January 25, 2008 — -- An Arizona judge threw the book at a two-time convicted drunk driver who killed a bicyclist and then laughed about it in a jailhouse phone call with a friend.
In the phone call, played during the sentencing hearing, Melissa Arrington, 27, listened, as a friend known only as "Little Joe" makes a tasteless attempt to cheer her up. He tells her that a neighbor said she should get a medal and a parade because she had "taken out'' a "tree hugger, a bicyclist, a Frenchman and a gay guy all in one shot."
Arrington can be heard laughing at the comment. After admitting that she is "not supposed to be laughing at stuff like that,'' she seems to reconsider and a minute or so later she says, with a giggle, "I would have to agree with that."
Pima County Superior Court Judge Michael R. Cruikshank told Arrington that the call was "breathtaking in it's inhumanity," and sentenced her to the near maximum: 10-and-a-half years in jail.
When Little Joe told Arrington he knew it was a terrible thing to say, she responded, "No, it's not,'' according to a recording of the call obtained by ABC News Law & Justice Unit.
The family of her victim, Paul L'Ecuyer, a caregiver at a local group home in Arizona, were in court and heard the tape for the first time at Arrington's sentencing.
"It was fairly stunning," Cruikshank said in a telephone interview with ABC News on Thursday. "It's got to have been a very difficult thing [for the victim's family] to hear."
Deputy Pima County Attorney Jonathan Mosher said he came across the call as part of a routine review of jailhouse communications. He sought to introduce the audiotape at trial for the jury, but Judge Cruikshank ruled against the motion,saying that the proper venue for the airing of the audio was at sentencing.
The jury acquitted Arrington of manslaughter, the most serious charge against her, and convicted her of negligent homicide.
"For whatever warped reason, he was trying to cheer her up,'' Arrington's attorney, Assistant Pima County Public Defender Michael Rosenbluth said. "That's not to say that it excuses her and not saying it's not outrageous, but it's not that easy when you're in custody. You'll sometimes talk to anybody."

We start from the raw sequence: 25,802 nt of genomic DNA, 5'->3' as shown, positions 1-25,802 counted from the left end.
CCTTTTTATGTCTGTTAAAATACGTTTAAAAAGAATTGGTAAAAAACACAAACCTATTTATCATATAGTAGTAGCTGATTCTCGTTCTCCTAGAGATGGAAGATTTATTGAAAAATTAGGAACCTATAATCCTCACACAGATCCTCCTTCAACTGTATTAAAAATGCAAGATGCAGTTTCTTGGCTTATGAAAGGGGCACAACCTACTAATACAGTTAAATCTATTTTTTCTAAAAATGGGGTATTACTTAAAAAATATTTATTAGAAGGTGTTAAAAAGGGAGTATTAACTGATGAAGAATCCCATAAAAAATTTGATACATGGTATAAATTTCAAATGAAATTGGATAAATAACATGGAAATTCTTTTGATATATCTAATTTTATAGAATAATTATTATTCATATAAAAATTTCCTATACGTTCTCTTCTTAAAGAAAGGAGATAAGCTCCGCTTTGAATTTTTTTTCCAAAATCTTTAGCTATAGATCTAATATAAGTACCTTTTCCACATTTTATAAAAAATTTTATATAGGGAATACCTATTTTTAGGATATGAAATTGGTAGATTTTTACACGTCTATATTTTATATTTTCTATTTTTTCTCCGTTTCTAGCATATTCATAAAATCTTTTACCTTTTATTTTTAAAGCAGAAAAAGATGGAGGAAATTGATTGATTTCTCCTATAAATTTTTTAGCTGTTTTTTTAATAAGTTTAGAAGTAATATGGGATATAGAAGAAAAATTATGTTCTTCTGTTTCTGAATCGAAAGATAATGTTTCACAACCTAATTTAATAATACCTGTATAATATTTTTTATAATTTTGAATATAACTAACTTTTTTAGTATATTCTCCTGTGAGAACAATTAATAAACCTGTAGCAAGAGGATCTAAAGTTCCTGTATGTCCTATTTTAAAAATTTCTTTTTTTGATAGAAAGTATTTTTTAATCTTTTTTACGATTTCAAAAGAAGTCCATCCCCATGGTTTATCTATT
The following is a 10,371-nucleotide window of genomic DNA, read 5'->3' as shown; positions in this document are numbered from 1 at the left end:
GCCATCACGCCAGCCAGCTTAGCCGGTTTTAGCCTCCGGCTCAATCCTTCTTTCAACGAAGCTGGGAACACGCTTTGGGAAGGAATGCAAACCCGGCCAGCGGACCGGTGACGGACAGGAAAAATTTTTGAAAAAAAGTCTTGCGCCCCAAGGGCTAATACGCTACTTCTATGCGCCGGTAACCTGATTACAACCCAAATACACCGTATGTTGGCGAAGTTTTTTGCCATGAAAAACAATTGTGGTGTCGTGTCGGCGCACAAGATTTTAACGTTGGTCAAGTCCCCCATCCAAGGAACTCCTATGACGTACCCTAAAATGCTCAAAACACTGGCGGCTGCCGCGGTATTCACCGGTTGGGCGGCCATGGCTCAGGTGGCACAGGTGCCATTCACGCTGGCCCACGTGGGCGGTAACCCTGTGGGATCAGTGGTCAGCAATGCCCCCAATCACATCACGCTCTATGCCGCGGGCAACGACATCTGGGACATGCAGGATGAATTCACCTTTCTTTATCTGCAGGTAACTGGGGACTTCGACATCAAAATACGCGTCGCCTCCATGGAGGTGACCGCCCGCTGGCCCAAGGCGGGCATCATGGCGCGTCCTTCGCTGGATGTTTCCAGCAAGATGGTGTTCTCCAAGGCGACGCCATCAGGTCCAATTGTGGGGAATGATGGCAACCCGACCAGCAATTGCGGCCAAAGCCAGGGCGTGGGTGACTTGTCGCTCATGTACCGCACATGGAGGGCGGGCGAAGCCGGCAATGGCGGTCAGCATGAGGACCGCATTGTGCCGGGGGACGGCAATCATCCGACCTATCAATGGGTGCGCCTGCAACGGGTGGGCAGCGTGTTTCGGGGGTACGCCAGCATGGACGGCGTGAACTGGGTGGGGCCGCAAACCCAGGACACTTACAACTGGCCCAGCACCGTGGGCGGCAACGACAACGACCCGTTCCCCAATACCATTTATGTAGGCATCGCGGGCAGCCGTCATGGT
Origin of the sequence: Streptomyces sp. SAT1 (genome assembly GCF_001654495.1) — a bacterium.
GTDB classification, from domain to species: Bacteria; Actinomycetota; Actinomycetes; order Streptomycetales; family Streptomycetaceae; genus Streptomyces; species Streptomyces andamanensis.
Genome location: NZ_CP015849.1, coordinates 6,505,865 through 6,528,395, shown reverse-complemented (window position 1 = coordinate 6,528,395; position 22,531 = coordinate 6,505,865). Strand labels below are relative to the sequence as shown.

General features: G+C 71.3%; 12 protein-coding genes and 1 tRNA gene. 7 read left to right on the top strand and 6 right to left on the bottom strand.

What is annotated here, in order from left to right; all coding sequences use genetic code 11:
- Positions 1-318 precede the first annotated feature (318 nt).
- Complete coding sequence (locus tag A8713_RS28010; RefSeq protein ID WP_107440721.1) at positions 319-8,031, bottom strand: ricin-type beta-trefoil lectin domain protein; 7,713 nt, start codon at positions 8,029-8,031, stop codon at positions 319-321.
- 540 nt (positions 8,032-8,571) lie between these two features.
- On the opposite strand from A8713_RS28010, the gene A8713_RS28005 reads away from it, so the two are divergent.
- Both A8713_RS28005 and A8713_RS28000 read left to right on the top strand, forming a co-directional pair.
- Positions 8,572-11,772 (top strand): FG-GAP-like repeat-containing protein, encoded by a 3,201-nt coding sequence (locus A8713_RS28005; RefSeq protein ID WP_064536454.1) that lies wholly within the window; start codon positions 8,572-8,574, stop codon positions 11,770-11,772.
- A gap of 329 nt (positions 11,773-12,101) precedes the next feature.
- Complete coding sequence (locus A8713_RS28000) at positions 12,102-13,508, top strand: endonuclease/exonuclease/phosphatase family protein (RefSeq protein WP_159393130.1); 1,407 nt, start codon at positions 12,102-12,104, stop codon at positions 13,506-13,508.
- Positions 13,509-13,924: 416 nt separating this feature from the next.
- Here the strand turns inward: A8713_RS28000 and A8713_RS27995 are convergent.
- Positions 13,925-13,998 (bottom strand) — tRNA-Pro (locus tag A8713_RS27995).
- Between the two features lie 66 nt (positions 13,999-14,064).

Rosenbluth said his client had been convicted of driving under the influence of alcohol in the year prior to the fatal accident that killed L'Ecuyer. He said she had been driving with a suspended license when she killed the bicyclist.
"I know the type of person Missy is,'' he said, referring to Arrington by her nickname. "That's not her true feelings."
At sentencing, Arrington told Judge Cruikshank that words couldn't express her remorse and that she wants to work with Mothers Against Drunk Driving when she gets out of prison, according to The Associated Press. Her attorney said Thursday that she had entered an alcohol treatment program immediately after making bail.
Arrington was a local bartender and Little Joe was a regular patron of hers, Rosenbluth said.
L'Ecuyer, 45, was hit and killed while riding his bicycle the night of December 1, 2006. Arrington swerved and hit him, then continued for another 800 feet before stopping, Mosher said. Her blood alcohol level was nearly twice the legal limit.
"Obviously his name sounds French, but I have no idea where they would have possibly gotten any idea about his environmental views or sexual orientation,'' Mosher said. "I don't know why they would have thought he was a homosexual.
"My understanding is that he was not."